Parmigiana (US: /ˌpɑːrməˈʒɑːnə/, UK: /ˌpɑːmɪˈɑːnə/; Italian: [parmiˈdʒaːna]; also parmigiana di melanzane [parmiˈdʒaːna di melanˈdzaːne; -ˈtsa-], or melanzane alla parmigiana [melanˈdzaːne alla parmiˈdʒaːna; -ˈtsa-] or shortened as Parma, in Australian English[1] called eggplant parmesan) is an Italian dish made with a shallow or deep-fried sliced eggplant (also called aubergine) filling, layered with cheese and tomato sauce, then baked. Parmigiana made with a filling of eggplant is the earliest and still unique Italian version.[citation needed] The origin of the dish is claimed by both the Southern regions of Campania and Sicily. Other variations found outside Italy may include chicken, veal, or another type of meat cutlet or vegetable filling.


The dish consists of sliced eggplant, pan fried in oil, layered with tomato sauce and cheese, and baked in an oven. In some versions, the sliced filling is first dipped in beaten eggs and dredged in flour or breadcrumbs before frying. Some recipes use hard grated cheeses such as Parmigiano, while others use softer melting cheeses like mozzarella, or a combination of these.

International variations

Variations made with breaded meat cutlets, such as veal and chicken, have been popularized in other countries, usually in areas of Italian immigration.

In the United States and Canada, veal parmigiana or chicken parmigiana is often served as a main course, and sometimes is served as a submarine sandwich. It is also popular with a side of or on top of pasta. Diced onions or green bell peppers, sauteed or raw, are sometimes added.[2] A similar veal dish is known in Italian as Cotolette alla Bolognese.,[3] however, traditional Italian recipes exclude tomato sauce from the dish. Costelette Parmigiana is another related veal dish, however, in Italy it is generally served without sauce or cheese.[4]

Veal or chicken parmigiana is a common dish in Australia and Argentina and in both countries often served with a side of chips or salad.[5][6] In Australia, it may also contain a variety of toppings, including sliced ham or fried eggplant (aubergine) slices.[7][8]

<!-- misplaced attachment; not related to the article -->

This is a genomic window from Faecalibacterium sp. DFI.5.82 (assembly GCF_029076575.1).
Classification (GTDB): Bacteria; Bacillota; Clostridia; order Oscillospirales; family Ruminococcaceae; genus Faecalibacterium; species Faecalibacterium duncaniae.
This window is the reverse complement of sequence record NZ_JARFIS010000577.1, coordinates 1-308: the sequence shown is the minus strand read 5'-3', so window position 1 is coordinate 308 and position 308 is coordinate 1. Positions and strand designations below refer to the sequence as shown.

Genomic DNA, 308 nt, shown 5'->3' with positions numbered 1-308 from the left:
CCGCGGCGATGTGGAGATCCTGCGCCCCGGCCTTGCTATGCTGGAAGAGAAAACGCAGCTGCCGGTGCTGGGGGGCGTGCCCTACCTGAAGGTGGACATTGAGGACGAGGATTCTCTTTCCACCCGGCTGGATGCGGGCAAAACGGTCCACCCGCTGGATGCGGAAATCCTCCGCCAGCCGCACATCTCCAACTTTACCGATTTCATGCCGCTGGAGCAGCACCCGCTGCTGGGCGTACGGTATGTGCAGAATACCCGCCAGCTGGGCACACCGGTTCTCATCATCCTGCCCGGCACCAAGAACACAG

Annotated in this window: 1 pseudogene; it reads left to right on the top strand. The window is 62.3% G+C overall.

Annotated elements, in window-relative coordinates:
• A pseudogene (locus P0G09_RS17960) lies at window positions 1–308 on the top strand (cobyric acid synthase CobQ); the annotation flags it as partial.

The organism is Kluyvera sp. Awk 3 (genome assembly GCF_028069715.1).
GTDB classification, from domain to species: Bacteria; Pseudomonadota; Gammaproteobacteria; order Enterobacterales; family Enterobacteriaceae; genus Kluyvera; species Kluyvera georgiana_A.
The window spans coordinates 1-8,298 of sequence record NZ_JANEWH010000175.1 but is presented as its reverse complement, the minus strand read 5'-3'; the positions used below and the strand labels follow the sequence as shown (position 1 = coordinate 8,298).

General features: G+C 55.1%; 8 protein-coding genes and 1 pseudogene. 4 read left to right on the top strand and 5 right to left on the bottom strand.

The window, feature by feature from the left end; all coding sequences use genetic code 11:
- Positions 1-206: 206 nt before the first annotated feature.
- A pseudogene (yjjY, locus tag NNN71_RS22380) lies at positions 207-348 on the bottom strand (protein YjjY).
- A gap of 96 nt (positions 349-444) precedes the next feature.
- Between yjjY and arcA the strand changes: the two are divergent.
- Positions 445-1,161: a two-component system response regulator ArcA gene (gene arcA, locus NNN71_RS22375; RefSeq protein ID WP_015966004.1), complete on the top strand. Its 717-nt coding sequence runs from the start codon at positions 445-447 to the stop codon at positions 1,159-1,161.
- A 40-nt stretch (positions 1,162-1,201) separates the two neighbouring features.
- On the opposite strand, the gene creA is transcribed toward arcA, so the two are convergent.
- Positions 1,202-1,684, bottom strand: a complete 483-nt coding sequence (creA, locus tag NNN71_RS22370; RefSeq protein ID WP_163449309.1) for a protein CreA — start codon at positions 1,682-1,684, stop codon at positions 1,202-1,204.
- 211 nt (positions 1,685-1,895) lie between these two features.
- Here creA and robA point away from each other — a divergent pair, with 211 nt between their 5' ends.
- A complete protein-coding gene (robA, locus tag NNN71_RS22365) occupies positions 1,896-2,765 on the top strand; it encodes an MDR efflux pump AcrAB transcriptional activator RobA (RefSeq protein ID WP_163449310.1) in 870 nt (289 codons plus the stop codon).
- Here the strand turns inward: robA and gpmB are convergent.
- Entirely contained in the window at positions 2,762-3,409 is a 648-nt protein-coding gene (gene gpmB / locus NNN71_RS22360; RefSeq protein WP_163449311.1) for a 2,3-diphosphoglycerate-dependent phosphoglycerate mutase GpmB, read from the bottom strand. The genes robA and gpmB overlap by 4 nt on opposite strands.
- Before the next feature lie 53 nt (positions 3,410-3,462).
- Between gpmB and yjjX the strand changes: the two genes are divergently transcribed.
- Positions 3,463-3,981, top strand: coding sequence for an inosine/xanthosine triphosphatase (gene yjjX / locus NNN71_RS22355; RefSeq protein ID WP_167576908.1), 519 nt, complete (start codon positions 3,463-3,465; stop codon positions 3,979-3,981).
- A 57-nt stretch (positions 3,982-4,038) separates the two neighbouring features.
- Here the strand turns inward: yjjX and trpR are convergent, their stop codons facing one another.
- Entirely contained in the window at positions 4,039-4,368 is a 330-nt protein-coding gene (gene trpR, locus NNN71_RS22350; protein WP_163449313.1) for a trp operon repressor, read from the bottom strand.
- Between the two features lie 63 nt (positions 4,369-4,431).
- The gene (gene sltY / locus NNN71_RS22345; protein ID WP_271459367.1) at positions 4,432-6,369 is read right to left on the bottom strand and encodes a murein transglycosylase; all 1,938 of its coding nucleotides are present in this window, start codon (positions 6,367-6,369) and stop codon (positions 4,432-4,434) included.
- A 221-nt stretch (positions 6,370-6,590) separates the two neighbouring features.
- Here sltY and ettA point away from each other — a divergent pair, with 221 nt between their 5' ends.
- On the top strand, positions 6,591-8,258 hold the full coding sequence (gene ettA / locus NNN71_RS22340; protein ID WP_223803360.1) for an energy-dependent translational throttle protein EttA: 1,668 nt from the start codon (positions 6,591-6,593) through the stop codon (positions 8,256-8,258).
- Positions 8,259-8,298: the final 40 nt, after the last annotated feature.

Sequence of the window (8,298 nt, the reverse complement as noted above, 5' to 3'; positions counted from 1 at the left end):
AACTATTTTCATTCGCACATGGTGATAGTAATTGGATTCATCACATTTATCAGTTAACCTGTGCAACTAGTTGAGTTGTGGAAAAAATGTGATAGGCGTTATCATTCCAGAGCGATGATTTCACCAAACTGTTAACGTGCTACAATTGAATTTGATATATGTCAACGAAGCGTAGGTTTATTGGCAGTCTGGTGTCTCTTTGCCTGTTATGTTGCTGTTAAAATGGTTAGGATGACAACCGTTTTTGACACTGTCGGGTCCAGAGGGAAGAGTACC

In Argentina and in other neighboring South American countries, veal or chicken parmigiana is topped with ham and served with french fries. It is known as milanesa a la napolitana.[9][10][11][12] If the dish is topped with a fried egg, then it is known as a súper milanesa or suprema napolitana. The origin of the dish was the Napoli restaurant in Buenos Aires during the 1940s. (See also Milanesa napolitana (in Spanish).)

A similar dish, the parmo, which uses either pork or chicken, has developed in England.

In Brazil, Parmigiana is a popular restaurant dish, which was brought over by Italian immigrants. There are three kinds of Parmigiana in Brazil: filé de frango a parmigiana (chicken fillet parmigiana), berinjela a parmigiana (eggplant parmigiana) and meat parmigiana. Three types of beef are used to make meat parmigiana: two prime cuts, yielding, respectively, filé mignon à parmigiana (tenderloin parmigiana) and contra-filé à parmigiana (sirloin steak parmigiana), while the third type, yielding bife à parmigiana, is simply beef of an unspecified cut. In Brazil, Parmigiana dishes are usually served with either white rice and french fries or with pasta in a tomato sauce.

See also


  1. ^ "Archived copy" (PDF). Archived from the original (PDF) on 2017-02-14. Retrieved 2017-05-24. 
  2. ^ Ostrosky, Marie. "Veal Parmigiana Recipe". Food Network. Retrieved 2014-03-23. 
  3. ^ Phillips, Kyle (2014-03-03). "Veal Parmigiana Recipe – Cotolette alla Bolognese – Easy Veal Parmigiana Recipe". Italianfood.about.com. Archived from the original on 2014-07-12. Retrieved 2014-03-23. 
  4. ^ Kaminski, Margot (October 12, 2006). "Fake Accent". Chowhound. Retrieved November 1, 2015. 
  5. ^ "America's Best Chicken Parm Sandwiches". The Huffington Post. 13 June 2013. Retrieved 14 May 2014. 
  6. ^ Pisarro, Marcelo (2012-05-11). "Milanesa napolitana". Clarín (Argentine newspaper) (in Spanish). Buenos Aires, Argentina. 
  7. ^ Levin, Darren (2004-08-07). "Keeping abreast of the Parma best". The Age. Melbourne, Victoria. p. A2.2. 
  8. ^ Peucker, Christie (2011-01-02). "They're the parmi police Duo in quest for Adelaide's best". Sunday Mail. Adelaide, South Australia. p. 20. 
  9. ^ Pisarro, Marcelo (2012-05-11). "Milanesa napolitana". Clarín (Argentine newspaper) (in Spanish). 
  10. ^ "Milanesa a la napolitana". El Reporte (in Spanish). 2013-04-25. 
  11. ^ "El origen de la milanesa". ABC Color (in Spanish). 2013-04-13. Archived from the original on 2014-05-17. 
  12. ^ Asier, Soren (2012-07-13). "Clásica milanesa napolitana de Argentina". iMujer (in Spanish). 

External links